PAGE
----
Few would argue against the intimate relationship between citizenship and speech in early modern England. Historians of political thought and literary scholars have explored the cultural and political impact of the English Renaissance, which turned subjects into citizens and which produced a learned, humanist, and oratorical model of citizenship, centred upon the virtues of the ‘articulate citizen’. But the English Renaissance did not give birth to citizenship. There was an older, vernacular, urban-based concept of citizenship, which was grounded in social practice rather than in intellectual tradition. This citizenship was shaped by multiple, competing, and conflicting impulses: inclusive, yet exclusive; participatory, yet discriminatory; a mixture of rights and duties. Speech both exposed and amplified these different senses of citizenship: who could speak and act against authority, and were there limits on what citizens could say and do? The tensions between urban citizenship and speech persisted throughout the late middle ages and into the early modern period. Local power struggles about the nature of civic authority helped to define ideas of citizenship and of free speech.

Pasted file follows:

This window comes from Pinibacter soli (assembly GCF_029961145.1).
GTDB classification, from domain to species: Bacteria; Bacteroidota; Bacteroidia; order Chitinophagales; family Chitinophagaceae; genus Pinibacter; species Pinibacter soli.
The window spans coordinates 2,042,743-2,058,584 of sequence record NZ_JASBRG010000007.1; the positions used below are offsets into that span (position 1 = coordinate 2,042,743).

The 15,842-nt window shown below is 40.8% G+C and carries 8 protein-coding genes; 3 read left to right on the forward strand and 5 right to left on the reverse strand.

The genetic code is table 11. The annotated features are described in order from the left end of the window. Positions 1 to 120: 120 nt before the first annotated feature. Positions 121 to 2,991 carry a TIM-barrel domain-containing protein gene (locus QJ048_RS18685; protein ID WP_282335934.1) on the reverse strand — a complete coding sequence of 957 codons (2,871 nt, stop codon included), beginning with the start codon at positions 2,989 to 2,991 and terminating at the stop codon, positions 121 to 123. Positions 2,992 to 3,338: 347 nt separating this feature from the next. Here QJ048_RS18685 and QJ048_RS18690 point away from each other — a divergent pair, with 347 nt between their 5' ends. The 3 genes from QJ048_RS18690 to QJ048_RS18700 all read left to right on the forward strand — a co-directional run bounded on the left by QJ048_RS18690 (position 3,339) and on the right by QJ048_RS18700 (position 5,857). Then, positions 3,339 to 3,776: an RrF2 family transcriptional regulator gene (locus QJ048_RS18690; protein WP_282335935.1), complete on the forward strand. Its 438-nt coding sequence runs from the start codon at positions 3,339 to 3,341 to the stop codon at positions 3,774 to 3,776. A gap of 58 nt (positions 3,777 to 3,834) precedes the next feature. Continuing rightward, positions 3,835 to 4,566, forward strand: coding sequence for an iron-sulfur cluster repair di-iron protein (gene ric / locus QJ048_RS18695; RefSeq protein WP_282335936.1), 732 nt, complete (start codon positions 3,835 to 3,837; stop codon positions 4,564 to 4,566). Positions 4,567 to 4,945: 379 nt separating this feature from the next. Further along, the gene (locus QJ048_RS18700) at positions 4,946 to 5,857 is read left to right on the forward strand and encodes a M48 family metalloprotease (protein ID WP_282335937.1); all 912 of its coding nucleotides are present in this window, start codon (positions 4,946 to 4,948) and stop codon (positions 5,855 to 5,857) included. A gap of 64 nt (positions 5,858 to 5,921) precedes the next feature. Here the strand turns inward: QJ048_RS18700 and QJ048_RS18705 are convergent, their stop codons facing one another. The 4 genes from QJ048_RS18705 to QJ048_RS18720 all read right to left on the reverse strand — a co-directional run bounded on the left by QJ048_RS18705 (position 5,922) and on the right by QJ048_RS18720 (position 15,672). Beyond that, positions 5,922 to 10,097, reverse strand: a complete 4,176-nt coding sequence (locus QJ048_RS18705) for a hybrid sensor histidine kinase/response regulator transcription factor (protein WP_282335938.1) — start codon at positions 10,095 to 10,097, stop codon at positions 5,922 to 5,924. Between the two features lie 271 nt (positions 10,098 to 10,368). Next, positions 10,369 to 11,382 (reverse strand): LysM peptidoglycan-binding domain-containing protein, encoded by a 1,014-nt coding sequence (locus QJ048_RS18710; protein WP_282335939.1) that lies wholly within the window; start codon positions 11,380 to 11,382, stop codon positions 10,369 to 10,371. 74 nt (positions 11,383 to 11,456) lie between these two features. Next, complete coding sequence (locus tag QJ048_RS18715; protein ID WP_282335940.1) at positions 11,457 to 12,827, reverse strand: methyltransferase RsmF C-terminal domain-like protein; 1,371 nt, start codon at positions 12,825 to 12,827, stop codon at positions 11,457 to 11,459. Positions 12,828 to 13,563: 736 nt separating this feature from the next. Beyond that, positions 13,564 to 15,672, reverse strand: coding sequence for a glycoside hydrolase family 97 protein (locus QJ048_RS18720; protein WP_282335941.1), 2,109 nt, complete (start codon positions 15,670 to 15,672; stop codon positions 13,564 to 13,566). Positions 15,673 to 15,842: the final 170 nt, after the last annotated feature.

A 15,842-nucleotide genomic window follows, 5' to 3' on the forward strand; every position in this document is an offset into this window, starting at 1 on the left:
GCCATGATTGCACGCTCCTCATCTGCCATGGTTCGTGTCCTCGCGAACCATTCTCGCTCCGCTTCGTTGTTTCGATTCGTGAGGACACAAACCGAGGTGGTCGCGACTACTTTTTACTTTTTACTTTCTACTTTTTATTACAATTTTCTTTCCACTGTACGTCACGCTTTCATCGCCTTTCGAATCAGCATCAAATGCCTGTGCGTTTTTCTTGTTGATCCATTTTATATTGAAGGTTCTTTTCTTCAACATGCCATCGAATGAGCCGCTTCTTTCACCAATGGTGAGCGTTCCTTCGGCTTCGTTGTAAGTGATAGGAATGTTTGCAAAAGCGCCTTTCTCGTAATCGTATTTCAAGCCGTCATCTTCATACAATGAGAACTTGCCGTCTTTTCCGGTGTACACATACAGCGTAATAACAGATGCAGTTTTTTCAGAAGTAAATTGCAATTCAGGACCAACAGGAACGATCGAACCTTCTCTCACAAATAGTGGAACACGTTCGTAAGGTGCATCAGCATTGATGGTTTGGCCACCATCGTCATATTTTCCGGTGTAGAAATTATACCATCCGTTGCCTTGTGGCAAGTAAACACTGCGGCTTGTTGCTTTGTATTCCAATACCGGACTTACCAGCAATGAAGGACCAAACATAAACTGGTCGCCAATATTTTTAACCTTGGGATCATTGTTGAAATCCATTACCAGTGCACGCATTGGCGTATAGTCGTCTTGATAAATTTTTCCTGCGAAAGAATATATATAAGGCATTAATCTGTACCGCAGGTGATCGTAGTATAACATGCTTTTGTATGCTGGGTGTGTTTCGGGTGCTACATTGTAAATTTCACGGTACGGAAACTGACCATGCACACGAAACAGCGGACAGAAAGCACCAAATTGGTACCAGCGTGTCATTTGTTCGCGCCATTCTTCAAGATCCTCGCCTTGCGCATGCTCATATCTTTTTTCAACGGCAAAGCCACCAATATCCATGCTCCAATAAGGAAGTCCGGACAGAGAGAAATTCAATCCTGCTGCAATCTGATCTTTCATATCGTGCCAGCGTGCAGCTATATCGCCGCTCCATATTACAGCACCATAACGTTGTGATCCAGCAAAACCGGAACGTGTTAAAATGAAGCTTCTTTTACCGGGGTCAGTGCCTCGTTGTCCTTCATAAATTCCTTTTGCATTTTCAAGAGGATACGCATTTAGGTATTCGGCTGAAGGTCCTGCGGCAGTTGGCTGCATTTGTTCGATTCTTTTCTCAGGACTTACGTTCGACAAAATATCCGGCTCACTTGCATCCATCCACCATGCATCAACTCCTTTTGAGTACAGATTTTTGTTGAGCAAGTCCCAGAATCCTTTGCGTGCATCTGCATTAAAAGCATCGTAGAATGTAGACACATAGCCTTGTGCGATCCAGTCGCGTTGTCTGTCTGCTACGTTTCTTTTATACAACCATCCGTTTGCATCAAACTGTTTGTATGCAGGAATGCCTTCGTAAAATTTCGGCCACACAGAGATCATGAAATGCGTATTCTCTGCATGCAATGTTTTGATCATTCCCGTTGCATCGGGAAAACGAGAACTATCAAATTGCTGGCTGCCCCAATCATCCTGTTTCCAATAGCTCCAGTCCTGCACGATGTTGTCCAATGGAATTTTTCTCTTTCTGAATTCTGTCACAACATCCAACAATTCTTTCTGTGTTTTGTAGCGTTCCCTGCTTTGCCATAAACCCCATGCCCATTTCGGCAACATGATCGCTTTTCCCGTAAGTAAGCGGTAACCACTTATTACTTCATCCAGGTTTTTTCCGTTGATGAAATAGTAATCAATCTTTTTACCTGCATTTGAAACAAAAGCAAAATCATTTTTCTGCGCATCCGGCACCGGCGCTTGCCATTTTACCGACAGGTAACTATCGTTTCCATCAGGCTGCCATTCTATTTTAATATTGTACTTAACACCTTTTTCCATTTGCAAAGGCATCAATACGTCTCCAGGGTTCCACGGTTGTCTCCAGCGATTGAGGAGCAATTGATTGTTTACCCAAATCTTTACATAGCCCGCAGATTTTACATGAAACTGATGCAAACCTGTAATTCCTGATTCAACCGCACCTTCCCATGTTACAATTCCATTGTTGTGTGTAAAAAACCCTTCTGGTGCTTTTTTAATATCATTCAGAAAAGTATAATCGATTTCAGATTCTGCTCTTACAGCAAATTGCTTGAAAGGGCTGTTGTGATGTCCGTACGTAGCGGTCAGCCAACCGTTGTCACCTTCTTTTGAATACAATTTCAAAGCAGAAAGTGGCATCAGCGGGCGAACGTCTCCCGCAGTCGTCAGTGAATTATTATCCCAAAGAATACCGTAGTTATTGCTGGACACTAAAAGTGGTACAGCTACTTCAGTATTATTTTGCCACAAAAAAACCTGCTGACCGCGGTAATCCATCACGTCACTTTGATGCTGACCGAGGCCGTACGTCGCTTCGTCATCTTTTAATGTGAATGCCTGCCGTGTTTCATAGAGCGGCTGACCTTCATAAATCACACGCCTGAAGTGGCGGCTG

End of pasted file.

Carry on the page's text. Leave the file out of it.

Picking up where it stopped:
Liddy, C. D. (2017). 'Sir ye be not kyng': Citizenship and Speech in Late Medieval and Early Modern England. Historical Journal, 60(3), 571-596. https://doi.org/10.1017/s0018246x16000108